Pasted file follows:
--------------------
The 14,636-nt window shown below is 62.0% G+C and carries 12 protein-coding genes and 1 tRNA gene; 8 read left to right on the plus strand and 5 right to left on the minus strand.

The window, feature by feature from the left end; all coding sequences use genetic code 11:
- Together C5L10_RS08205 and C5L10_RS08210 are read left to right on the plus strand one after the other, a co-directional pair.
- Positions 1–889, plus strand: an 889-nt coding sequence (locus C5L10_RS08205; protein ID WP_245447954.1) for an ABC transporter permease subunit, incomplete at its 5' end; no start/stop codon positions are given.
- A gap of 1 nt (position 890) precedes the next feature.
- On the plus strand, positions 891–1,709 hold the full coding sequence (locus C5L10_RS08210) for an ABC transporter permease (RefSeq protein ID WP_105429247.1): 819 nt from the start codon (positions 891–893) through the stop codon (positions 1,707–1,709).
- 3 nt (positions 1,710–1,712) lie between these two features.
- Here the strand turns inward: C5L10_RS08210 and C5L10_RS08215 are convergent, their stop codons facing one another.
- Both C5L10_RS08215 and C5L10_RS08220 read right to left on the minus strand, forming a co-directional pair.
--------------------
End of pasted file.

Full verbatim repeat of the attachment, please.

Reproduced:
The 14,636-nt window shown below is 62.0% G+C and carries 12 protein-coding genes and 1 tRNA gene; 8 read left to right on the plus strand and 5 right to left on the minus strand.

The window, feature by feature from the left end; all coding sequences use genetic code 11:
- Together C5L10_RS08205 and C5L10_RS08210 are read left to right on the plus strand one after the other, a co-directional pair.
- Positions 1–889, plus strand: an 889-nt coding sequence (locus C5L10_RS08205; protein ID WP_245447954.1) for an ABC transporter permease subunit, incomplete at its 5' end; no start/stop codon positions are given.
- A gap of 1 nt (position 890) precedes the next feature.
- On the plus strand, positions 891–1,709 hold the full coding sequence (locus C5L10_RS08210) for an ABC transporter permease (RefSeq protein ID WP_105429247.1): 819 nt from the start codon (positions 891–893) through the stop codon (positions 1,707–1,709).
- 3 nt (positions 1,710–1,712) lie between these two features.
- Here the strand turns inward: C5L10_RS08210 and C5L10_RS08215 are convergent, their stop codons facing one another.
- Both C5L10_RS08215 and C5L10_RS08220 read right to left on the minus strand, forming a co-directional pair.